Living in a nursing home: a phenomenological study exploring residents’ loneliness and other feelings

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Abstract

Background

Loneliness is suggested to be one of the most prominent feelings nursing home residents are struggling with, and is related to various negative health outcomes and impaired quality of life. While there has been some research on social predictors and the impact of depression and loneliness on social relationships in nursing home residents, there has been very little qualitative research in investigating their own perception of such feelings.

Objective

To explore general feelings among nursing home residents, with a specific interest in loneliness in order to develop strategies for support and relief.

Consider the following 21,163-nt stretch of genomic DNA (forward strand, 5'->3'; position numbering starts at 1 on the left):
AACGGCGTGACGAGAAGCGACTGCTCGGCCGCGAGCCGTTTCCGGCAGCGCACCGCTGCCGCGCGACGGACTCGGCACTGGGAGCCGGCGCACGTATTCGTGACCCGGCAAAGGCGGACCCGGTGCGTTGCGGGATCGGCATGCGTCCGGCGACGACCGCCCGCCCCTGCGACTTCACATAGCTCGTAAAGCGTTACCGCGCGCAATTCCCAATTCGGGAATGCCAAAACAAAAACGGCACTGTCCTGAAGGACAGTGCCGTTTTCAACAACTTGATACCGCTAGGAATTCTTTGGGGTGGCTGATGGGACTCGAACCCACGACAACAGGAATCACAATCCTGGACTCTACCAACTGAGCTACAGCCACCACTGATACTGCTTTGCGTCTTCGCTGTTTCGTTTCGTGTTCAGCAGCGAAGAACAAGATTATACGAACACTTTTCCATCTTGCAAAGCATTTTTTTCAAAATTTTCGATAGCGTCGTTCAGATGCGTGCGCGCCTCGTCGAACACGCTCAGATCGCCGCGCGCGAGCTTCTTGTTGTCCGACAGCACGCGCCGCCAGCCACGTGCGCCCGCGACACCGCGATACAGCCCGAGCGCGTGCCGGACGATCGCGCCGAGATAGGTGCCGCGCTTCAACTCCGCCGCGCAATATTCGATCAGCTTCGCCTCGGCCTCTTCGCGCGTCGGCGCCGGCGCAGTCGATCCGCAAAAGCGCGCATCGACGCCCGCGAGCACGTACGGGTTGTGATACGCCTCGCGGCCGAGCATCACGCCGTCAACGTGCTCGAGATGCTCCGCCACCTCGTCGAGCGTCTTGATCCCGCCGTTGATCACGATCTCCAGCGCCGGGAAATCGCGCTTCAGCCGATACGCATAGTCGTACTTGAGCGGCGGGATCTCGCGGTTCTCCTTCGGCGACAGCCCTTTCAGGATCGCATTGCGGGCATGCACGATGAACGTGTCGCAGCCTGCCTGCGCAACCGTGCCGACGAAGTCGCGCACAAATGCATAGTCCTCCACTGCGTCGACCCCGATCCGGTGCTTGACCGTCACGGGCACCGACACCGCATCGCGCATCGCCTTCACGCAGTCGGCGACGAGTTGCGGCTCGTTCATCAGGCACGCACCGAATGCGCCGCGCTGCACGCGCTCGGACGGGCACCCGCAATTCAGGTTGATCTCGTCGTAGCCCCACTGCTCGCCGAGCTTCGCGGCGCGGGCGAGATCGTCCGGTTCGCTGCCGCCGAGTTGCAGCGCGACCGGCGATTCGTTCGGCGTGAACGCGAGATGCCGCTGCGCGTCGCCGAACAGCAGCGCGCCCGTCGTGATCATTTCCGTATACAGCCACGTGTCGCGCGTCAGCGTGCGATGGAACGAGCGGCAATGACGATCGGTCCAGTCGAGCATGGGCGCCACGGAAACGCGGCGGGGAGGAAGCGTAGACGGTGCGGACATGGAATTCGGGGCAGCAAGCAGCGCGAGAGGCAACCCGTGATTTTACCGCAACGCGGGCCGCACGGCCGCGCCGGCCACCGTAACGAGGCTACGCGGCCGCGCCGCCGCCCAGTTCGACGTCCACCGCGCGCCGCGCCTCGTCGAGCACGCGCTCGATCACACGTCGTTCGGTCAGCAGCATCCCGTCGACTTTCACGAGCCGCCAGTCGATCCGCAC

Method

This phenomenological study used an interview guide with open-ended questions to ensure focused in-depth data collection. Data were obtained through face-to-face interviews (n = 11). Interpretative phenomenological analysis was used for data analyses.

Results

Loneliness is more than being alone among others. The residents’ unfulfilled need for meaningful relationships plays a crucial role in feelings of loneliness. Losing their self-determination due to institutionalisation was strongly related to loneliness and caused strong emotions, such as grief.

Conclusion

It is vital that healthcare professionals are aware of these feelings and pay much attention to resident preferences while developing (individualised) interventions to prevent loneliness.

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